When Coletrane turned around he saw the delivery man taking the bags of food from off his bicycle.  He walked over to Coletrane and lay the bags at his feet.  The old man glanced down at the prone body of Rodney, then turned his attention back to the boy who had saved his life.

"This pay your share."

The ancient delivery man went back to his bicycle, hopped on, and rode off into the proverbial and literal sunset.  Coletrane, Cognac and Jerome watched him in wonder until he was gone from view, then proceeded to retrieve and devour the food.

Monday, January 8, 2018

Questionable Attire

I don't know. I don't even much care, really. I remain capable of seeing a black kid reading a book & not thinking of monkeys, and of seeing a white kid hanging from a branch & thinking "look at that 'little non-literal monkey' having a blast". No insult intended towards either kid.

 In this case I mostly see the point of those who are pissed at the ad because it's too hard to believe H&M didn't know better, that they didn't realize the nerves that would be hit. Certainly there are a fair number of people who see these things before someone presses send for it to go live. Not a single person at H&M voiced concern over how the photo would be perceived, particularly in this day and age, with amateur self-appointed PC police carefully scanning social media for any misstep? They had to know people would take offense and raise a fuss over this. Either they didn't care (highly unlikely) or they were courting the obvious response it would elicit. Bad publicity is better than no publicity? Like I said, I don't pretend to know H&M's motives nor do I much care. It's all too deju vu. I've seen this movie quite a few times before. The end is not going to take me by surprise AT ALL.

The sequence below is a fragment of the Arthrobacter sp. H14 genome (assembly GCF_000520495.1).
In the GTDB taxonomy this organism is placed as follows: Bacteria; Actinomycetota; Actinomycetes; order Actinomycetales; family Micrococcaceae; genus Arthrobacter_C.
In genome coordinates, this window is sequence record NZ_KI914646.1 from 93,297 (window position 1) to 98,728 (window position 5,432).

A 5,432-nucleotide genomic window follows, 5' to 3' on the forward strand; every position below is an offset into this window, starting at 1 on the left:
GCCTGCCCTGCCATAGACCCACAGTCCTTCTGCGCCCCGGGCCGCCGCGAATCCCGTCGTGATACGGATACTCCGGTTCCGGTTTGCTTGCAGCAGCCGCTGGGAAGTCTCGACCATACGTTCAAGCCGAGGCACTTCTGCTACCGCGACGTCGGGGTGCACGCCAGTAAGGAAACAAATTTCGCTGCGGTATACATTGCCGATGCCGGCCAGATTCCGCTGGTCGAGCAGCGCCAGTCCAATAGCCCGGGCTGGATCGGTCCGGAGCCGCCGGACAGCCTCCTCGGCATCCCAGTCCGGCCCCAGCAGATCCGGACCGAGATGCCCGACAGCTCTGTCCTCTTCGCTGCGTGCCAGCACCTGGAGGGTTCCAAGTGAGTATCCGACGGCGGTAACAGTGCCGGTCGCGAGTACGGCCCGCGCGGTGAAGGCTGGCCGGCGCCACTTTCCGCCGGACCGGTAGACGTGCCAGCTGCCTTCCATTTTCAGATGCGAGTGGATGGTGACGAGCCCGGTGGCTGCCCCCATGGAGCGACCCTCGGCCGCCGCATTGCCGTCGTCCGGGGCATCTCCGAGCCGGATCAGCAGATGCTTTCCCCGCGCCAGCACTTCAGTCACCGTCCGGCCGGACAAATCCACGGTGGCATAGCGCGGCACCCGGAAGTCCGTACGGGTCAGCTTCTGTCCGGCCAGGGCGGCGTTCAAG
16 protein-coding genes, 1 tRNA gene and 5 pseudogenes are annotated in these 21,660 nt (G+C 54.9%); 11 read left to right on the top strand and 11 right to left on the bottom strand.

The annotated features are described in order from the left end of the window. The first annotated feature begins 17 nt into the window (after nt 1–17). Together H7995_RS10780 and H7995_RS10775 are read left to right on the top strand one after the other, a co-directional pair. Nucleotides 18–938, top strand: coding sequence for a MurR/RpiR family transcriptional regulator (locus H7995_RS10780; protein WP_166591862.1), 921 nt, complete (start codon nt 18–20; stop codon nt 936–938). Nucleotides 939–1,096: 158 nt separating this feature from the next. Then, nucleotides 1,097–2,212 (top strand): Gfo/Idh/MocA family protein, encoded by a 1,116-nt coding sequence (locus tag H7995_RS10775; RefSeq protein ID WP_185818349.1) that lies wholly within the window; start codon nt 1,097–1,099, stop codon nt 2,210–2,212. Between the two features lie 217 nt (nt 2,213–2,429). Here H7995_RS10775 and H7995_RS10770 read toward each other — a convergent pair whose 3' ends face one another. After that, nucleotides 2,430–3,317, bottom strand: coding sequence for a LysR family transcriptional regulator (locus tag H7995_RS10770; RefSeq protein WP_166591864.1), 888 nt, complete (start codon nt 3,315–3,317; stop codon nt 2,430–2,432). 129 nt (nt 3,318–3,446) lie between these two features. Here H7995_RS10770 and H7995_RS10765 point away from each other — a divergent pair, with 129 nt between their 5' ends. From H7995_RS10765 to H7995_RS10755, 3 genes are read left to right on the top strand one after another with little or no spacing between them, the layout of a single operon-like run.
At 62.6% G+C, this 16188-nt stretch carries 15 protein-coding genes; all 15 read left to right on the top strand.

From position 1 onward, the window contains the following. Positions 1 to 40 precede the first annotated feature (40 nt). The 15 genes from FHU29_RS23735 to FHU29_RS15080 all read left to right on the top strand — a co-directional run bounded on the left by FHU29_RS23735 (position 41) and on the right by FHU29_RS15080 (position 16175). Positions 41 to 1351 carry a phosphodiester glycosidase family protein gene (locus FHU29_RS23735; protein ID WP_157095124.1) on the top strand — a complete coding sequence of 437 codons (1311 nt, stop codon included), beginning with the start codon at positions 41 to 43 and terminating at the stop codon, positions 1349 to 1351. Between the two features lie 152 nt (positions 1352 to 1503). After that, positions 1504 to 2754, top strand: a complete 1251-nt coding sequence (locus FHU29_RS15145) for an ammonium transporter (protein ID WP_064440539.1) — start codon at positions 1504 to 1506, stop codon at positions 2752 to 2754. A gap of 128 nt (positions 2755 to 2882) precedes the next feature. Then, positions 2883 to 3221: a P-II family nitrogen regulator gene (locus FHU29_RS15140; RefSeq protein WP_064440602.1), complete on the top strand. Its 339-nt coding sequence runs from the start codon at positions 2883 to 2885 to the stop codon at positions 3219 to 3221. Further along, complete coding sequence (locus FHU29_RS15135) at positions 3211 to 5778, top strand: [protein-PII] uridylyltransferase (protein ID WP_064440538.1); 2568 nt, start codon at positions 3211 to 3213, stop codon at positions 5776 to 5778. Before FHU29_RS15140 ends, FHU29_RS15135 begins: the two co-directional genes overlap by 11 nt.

Here's a suggestion - Here's another.

And now for the "ending" that could be seen coming a mile away...

Amazes me how quickly the power of social media can make a company apologize and plead for mercy, yet when it came to getting the right person elected president a year ago, it was powerless. Minor accomplishments got folks puffing out chests while the achievements that most matter stay undone.